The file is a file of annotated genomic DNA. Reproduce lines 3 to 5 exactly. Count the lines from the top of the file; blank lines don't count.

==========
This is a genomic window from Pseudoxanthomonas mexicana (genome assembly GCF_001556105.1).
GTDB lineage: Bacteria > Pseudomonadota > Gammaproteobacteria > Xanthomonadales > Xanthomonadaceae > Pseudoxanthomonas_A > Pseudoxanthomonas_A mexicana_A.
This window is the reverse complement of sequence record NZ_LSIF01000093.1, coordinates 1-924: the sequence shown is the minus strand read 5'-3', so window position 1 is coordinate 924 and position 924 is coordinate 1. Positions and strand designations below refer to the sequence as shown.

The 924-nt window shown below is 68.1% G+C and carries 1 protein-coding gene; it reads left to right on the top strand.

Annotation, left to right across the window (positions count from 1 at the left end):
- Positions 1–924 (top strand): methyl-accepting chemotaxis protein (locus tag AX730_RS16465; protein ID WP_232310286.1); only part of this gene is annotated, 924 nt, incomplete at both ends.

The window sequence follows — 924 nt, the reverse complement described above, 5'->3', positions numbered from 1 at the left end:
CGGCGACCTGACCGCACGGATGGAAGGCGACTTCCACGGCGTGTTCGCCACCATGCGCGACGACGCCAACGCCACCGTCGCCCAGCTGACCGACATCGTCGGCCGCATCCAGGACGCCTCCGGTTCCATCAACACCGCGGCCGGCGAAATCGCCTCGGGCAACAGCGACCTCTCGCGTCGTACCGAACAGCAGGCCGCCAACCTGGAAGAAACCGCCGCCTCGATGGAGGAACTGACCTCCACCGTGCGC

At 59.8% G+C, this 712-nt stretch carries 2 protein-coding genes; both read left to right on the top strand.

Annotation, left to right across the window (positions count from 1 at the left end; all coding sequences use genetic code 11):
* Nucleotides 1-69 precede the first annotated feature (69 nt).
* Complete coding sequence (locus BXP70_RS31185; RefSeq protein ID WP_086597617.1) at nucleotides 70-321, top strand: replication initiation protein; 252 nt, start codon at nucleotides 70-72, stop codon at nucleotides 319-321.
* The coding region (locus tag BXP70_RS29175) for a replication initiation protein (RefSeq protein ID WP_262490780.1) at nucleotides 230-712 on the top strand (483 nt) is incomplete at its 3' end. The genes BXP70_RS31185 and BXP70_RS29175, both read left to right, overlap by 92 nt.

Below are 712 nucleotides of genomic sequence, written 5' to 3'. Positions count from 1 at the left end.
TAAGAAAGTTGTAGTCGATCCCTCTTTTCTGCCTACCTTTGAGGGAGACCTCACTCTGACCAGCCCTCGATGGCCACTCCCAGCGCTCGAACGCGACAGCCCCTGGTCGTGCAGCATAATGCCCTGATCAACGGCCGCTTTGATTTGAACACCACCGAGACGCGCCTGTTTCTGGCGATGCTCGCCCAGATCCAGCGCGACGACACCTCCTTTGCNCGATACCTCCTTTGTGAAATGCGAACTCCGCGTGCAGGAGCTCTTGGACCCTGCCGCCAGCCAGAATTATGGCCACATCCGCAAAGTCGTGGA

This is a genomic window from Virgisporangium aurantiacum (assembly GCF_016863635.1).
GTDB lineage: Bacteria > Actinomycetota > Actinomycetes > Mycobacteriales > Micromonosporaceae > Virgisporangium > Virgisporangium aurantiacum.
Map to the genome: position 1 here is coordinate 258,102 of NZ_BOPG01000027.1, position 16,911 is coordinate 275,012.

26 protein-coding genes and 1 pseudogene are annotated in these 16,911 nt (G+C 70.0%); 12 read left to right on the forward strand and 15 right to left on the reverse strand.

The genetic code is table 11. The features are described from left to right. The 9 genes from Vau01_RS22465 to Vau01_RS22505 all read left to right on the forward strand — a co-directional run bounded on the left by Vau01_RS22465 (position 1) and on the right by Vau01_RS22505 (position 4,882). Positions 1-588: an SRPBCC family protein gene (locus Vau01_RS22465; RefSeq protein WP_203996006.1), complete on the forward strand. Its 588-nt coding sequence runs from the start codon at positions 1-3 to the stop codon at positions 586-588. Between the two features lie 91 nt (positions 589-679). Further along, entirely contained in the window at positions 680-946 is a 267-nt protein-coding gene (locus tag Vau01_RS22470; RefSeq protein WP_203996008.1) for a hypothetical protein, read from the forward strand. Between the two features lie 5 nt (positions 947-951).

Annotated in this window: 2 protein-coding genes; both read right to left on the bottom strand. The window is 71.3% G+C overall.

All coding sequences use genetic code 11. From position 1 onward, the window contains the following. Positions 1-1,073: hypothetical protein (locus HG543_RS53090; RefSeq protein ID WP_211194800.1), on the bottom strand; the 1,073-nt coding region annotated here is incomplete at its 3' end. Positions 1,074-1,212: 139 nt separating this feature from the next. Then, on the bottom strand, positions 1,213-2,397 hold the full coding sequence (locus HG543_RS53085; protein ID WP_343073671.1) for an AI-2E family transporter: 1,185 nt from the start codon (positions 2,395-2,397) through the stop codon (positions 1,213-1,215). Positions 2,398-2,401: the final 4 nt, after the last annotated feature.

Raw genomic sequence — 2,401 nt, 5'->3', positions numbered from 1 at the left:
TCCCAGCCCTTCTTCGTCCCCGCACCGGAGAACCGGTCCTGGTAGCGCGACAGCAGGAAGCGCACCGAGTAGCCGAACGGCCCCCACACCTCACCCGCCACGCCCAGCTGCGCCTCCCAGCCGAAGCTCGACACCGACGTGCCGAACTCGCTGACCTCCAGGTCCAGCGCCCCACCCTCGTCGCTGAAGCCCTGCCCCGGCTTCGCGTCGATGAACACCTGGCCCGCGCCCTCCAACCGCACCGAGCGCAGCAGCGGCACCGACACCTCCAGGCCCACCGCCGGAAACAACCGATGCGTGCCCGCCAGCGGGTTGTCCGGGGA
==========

This window is the reverse complement of sequence record NZ_LSIF01000093.1, coordinates 1-924: the sequence shown is the minus strand read 5'-3', so window position 1 is coordinate 924 and position 924 is coordinate 1. Positions and strand designations below refer to the sequence as shown.

The 924-nt window shown below is 68.1% G+C and carries 1 protein-coding gene; it reads left to right on the top strand.

Annotation, left to right across the window (positions count from 1 at the left end):